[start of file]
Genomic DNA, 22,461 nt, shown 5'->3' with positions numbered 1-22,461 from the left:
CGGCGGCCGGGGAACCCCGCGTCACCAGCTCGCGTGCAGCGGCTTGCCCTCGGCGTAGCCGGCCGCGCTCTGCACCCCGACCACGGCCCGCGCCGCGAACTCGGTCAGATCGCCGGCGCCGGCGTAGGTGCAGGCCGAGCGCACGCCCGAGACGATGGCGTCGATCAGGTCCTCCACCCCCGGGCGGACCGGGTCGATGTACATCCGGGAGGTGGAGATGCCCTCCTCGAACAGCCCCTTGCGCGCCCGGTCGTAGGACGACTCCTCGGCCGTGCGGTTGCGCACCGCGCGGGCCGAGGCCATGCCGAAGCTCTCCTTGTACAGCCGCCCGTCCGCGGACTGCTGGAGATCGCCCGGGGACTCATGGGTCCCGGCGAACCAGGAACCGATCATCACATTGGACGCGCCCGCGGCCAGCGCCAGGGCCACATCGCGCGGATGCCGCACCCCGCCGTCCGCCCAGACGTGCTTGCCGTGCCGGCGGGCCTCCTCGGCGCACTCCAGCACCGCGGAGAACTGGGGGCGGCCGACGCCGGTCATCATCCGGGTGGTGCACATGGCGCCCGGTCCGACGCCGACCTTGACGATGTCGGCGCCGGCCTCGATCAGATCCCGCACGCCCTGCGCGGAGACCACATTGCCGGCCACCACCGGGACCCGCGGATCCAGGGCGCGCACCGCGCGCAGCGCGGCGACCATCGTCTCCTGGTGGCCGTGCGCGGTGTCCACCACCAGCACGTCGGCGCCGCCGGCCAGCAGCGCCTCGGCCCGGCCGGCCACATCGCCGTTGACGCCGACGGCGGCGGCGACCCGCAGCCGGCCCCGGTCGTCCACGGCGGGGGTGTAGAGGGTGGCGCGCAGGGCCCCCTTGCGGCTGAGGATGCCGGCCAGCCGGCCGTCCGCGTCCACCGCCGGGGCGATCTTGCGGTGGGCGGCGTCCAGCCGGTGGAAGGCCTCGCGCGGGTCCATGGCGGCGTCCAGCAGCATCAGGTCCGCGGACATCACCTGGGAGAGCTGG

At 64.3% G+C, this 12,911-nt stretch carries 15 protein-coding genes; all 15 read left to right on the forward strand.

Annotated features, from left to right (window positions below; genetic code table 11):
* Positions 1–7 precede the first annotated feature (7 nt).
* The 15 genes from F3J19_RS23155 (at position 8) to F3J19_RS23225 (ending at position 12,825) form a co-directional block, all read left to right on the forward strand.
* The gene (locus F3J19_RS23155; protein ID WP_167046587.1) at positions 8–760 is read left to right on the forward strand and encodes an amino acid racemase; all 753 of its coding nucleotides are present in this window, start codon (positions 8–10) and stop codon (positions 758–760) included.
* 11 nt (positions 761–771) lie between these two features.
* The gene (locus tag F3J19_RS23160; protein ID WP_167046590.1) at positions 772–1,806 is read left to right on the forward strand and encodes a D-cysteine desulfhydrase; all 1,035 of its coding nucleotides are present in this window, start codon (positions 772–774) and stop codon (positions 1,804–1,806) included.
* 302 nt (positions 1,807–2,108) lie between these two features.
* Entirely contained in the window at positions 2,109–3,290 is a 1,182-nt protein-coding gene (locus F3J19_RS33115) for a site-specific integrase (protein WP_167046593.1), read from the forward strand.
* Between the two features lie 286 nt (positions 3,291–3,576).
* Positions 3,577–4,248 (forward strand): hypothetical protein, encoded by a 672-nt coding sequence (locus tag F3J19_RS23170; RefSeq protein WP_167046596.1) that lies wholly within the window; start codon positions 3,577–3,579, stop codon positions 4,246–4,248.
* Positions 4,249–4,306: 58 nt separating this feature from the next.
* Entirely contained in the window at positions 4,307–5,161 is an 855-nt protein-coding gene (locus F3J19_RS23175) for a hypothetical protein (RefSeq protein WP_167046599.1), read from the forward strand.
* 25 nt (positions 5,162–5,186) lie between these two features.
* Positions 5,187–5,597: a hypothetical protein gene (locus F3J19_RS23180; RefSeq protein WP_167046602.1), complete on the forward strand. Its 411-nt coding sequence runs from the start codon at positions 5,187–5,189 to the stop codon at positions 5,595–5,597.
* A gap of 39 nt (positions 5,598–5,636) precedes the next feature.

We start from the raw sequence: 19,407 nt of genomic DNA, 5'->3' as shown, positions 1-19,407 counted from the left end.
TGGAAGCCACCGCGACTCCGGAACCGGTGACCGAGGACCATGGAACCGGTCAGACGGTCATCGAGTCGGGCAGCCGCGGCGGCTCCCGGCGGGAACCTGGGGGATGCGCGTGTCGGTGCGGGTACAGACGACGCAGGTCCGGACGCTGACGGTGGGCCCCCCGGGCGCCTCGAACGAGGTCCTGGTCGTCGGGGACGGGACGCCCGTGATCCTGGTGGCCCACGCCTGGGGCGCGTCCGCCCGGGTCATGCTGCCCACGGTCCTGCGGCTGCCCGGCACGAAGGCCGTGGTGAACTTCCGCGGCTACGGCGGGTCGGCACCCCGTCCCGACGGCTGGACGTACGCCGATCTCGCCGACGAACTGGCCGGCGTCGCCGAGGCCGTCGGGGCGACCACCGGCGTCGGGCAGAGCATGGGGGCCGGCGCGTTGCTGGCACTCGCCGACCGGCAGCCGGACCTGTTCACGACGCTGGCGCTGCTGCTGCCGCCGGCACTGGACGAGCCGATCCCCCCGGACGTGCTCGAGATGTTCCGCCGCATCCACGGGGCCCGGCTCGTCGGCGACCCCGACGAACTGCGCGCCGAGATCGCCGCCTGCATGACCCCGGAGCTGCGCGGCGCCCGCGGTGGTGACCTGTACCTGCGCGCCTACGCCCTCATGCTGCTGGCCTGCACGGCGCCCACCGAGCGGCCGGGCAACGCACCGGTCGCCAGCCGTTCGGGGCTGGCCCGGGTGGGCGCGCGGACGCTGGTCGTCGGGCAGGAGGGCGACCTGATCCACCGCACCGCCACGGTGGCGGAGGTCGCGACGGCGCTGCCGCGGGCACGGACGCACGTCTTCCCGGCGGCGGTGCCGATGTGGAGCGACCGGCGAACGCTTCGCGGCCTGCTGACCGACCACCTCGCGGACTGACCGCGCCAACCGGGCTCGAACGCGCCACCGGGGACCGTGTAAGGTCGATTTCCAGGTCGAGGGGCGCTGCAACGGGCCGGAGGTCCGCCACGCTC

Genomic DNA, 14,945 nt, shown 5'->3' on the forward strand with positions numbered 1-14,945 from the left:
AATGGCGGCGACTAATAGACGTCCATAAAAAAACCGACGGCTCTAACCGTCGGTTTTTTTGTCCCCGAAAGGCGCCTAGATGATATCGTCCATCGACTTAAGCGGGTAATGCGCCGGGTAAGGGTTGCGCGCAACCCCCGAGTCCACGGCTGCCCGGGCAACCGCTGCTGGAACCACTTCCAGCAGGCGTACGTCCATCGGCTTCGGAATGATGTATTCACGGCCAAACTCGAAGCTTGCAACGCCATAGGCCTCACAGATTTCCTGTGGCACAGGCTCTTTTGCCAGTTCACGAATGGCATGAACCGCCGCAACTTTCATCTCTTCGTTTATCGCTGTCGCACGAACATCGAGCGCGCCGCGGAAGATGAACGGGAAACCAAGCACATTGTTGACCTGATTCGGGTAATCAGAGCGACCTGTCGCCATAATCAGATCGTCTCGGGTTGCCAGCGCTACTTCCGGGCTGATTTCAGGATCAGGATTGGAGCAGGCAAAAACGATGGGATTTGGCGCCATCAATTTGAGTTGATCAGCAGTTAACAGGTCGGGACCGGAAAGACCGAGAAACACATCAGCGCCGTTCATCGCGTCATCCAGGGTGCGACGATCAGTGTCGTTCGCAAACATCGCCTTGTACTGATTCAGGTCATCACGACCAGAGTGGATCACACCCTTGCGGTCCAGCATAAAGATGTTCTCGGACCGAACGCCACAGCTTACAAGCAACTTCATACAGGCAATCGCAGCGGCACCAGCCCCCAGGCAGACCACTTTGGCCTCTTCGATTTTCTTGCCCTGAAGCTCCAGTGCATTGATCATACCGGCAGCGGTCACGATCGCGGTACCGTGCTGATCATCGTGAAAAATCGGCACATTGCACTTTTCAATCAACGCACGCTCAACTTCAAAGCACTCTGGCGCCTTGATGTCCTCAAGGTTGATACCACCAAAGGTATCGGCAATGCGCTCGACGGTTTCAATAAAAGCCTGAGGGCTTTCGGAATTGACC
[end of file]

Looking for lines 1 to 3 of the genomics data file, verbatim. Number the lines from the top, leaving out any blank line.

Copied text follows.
Genomic DNA, 22,461 nt, shown 5'->3' with positions numbered 1-22,461 from the left:
CGGCGGCCGGGGAACCCCGCGTCACCAGCTCGCGTGCAGCGGCTTGCCCTCGGCGTAGCCGGCCGCGCTCTGCACCCCGACCACGGCCCGCGCCGCGAACTCGGTCAGATCGCCGGCGCCGGCGTAGGTGCAGGCCGAGCGCACGCCCGAGACGATGGCGTCGATCAGGTCCTCCACCCCCGGGCGGACCGGGTCGATGTACATCCGGGAGGTGGAGATGCCCTCCTCGAACAGCCCCTTGCGCGCCCGGTCGTAGGACGACTCCTCGGCCGTGCGGTTGCGCACCGCGCGGGCCGAGGCCATGCCGAAGCTCTCCTTGTACAGCCGCCCGTCCGCGGACTGCTGGAGATCGCCCGGGGACTCATGGGTCCCGGCGAACCAGGAACCGATCATCACATTGGACGCGCCCGCGGCCAGCGCCAGGGCCACATCGCGCGGATGCCGCACCCCGCCGTCCGCCCAGACGTGCTTGCCGTGCCGGCGGGCCTCCTCGGCGCACTCCAGCACCGCGGAGAACTGGGGGCGGCCGACGCCGGTCATCATCCGGGTGGTGCACATGGCGCCCGGTCCGACGCCGACCTTGACGATGTCGGCGCCGGCCTCGATCAGATCCCGCACGCCCTGCGCGGAGACCACATTGCCGGCCACCACCGGGACCCGCGGATCCAGGGCGCGCACCGCGCGCAGCGCGGCGACCATCGTCTCCTGGTGGCCGTGCGCGGTGTCCACCACCAGCACGTCGGCGCCGCCGGCCAGCAGCGCCTCGGCCCGGCCGGCCACATCGCCGTTGACGCCGACGGCGGCGGCGACCCGCAGCCGGCCCCGGTCGTCCACGGCGGGGGTGTAGAGGGTGGCGCGCAGGGCCCCCTTGCGGCTGAGGATGCCGGCCAGCCGGCCGTCCGCGTCCACCGCCGGGGCGATCTTGCGGTGGGCGGCGTCCAGCCGGTGGAAGGCCTCGCGCGGGTCCATGGCGGCGTCCAGCAGCATCAGGTCCGCGGACATCACCTGGGAGAGCTGG

At 64.3% G+C, this 12,911-nt stretch carries 15 protein-coding genes; all 15 read left to right on the forward strand.